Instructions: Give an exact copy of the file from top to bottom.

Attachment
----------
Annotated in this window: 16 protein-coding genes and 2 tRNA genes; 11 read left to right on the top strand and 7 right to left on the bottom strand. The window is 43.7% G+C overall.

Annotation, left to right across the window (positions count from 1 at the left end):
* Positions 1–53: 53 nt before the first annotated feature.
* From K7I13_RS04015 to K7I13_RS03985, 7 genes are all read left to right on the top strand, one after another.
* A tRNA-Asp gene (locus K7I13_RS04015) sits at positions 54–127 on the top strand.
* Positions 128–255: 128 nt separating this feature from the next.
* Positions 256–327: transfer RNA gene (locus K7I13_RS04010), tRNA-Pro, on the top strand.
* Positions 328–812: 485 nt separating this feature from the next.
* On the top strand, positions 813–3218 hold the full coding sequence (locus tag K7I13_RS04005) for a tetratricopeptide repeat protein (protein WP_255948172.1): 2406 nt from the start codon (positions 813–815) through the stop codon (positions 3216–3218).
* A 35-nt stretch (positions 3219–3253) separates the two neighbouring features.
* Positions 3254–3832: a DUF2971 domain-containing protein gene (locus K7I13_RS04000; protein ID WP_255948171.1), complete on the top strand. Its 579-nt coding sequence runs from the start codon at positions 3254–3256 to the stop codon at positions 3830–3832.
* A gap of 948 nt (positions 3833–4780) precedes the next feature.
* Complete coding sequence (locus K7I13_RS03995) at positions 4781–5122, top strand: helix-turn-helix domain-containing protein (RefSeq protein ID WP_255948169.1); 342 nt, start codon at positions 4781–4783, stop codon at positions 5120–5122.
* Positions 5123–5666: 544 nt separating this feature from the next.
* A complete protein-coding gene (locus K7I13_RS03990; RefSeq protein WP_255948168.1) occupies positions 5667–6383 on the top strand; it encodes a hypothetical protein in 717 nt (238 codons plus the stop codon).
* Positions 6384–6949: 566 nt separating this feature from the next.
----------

Annotated in this window: 16 protein-coding genes and 2 tRNA genes; 11 read left to right on the top strand and 7 right to left on the bottom strand. The window is 43.7% G+C overall.

Annotation, left to right across the window (positions count from 1 at the left end):
* Positions 1–53: 53 nt before the first annotated feature.
* From K7I13_RS04015 to K7I13_RS03985, 7 genes are all read left to right on the top strand, one after another.
* A tRNA-Asp gene (locus K7I13_RS04015) sits at positions 54–127 on the top strand.
* Positions 128–255: 128 nt separating this feature from the next.
* Positions 256–327: transfer RNA gene (locus K7I13_RS04010), tRNA-Pro, on the top strand.
* Positions 328–812: 485 nt separating this feature from the next.
* On the top strand, positions 813–3218 hold the full coding sequence (locus tag K7I13_RS04005) for a tetratricopeptide repeat protein (protein WP_255948172.1): 2406 nt from the start codon (positions 813–815) through the stop codon (positions 3216–3218).
* A 35-nt stretch (positions 3219–3253) separates the two neighbouring features.
* Positions 3254–3832: a DUF2971 domain-containing protein gene (locus K7I13_RS04000; protein ID WP_255948171.1), complete on the top strand. Its 579-nt coding sequence runs from the start codon at positions 3254–3256 to the stop codon at positions 3830–3832.
* A gap of 948 nt (positions 3833–4780) precedes the next feature.
* Complete coding sequence (locus K7I13_RS03995) at positions 4781–5122, top strand: helix-turn-helix domain-containing protein (RefSeq protein ID WP_255948169.1); 342 nt, start codon at positions 4781–4783, stop codon at positions 5120–5122.
* Positions 5123–5666: 544 nt separating this feature from the next.
* A complete protein-coding gene (locus K7I13_RS03990; RefSeq protein WP_255948168.1) occupies positions 5667–6383 on the top strand; it encodes a hypothetical protein in 717 nt (238 codons plus the stop codon).
* Positions 6384–6949: 566 nt separating this feature from the next.